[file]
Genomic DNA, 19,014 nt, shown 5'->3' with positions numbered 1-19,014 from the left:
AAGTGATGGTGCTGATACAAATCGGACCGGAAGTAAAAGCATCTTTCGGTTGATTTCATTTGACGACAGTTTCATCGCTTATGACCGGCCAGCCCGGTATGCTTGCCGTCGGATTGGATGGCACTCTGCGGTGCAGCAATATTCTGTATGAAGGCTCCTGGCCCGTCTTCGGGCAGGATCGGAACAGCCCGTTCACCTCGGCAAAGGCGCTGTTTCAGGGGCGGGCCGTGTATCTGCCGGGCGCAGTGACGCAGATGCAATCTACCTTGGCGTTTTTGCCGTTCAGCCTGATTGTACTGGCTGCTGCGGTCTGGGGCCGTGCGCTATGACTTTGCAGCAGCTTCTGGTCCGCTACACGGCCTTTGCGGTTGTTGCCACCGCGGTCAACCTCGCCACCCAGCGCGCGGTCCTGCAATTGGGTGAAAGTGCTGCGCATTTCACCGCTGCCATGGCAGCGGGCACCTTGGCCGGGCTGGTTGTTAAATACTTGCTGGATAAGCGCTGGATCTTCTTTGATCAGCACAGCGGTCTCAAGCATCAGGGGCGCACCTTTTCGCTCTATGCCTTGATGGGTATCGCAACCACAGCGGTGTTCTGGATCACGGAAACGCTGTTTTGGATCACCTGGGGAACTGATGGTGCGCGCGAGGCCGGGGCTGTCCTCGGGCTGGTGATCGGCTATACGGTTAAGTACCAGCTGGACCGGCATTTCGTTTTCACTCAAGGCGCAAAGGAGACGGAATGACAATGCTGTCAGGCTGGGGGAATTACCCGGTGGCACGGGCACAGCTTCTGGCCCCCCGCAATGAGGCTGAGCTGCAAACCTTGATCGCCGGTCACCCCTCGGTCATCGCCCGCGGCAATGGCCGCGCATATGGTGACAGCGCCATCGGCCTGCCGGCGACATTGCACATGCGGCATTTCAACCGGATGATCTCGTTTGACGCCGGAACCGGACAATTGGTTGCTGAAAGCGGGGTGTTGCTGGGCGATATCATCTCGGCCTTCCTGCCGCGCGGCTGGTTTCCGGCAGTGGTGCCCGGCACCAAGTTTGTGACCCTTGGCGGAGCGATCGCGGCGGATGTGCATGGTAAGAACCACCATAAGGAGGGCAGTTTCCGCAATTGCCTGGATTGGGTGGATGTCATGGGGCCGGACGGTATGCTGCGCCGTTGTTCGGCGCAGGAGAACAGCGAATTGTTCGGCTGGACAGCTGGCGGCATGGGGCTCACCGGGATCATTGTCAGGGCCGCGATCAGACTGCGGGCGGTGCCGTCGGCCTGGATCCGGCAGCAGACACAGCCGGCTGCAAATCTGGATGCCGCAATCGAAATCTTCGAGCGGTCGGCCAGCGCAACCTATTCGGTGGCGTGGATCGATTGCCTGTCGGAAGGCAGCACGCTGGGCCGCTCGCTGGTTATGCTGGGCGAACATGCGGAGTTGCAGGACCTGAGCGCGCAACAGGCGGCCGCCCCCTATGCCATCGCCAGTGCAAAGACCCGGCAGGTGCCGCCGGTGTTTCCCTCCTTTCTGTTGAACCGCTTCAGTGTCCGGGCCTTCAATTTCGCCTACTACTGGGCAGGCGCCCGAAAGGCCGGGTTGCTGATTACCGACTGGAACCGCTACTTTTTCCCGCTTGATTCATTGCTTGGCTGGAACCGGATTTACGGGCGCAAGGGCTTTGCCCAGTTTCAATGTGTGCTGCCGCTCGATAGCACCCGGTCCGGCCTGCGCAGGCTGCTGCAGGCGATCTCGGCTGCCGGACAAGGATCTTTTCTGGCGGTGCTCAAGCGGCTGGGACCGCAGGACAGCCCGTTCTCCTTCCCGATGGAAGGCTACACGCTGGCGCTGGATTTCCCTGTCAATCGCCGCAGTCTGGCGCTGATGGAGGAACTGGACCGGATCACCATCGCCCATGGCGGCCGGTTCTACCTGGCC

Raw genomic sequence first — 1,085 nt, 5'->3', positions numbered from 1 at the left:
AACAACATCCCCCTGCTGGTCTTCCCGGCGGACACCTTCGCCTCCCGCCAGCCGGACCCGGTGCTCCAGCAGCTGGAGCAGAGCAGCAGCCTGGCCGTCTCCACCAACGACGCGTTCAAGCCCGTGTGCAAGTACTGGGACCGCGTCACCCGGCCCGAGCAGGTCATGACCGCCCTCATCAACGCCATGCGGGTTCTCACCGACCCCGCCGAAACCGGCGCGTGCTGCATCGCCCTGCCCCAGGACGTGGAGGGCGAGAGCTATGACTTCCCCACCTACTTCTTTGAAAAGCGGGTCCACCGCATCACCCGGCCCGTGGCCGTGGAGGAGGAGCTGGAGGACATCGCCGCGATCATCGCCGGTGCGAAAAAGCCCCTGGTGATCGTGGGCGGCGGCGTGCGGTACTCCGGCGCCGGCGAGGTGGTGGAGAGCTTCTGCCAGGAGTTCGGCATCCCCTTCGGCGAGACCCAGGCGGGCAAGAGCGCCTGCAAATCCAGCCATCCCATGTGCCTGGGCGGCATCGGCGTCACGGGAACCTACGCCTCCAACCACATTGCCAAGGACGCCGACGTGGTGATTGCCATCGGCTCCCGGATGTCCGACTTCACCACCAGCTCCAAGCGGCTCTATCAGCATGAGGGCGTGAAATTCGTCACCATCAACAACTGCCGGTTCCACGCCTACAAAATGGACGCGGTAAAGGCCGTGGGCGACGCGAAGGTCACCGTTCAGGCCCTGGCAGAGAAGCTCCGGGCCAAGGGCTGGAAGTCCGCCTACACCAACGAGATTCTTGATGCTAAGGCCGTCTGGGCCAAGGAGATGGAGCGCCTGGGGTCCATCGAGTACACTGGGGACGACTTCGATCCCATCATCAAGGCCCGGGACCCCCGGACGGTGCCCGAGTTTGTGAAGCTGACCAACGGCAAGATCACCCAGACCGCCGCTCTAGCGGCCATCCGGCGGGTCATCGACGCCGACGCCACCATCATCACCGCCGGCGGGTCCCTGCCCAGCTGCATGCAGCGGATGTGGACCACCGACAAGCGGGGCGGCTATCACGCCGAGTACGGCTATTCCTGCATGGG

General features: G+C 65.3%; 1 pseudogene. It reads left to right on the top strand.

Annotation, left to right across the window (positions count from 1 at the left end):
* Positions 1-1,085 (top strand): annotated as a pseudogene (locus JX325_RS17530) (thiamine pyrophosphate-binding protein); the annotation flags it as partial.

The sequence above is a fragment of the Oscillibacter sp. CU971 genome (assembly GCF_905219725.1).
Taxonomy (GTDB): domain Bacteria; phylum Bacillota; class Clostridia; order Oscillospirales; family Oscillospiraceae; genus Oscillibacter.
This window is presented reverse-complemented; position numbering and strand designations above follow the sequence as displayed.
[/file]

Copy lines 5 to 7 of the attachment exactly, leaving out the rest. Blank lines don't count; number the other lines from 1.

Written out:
General features: G+C 65.3%; 1 pseudogene. It reads left to right on the top strand.

Annotation, left to right across the window (positions count from 1 at the left end):
* Positions 1-1,085 (top strand): annotated as a pseudogene (locus JX325_RS17530) (thiamine pyrophosphate-binding protein); the annotation flags it as partial.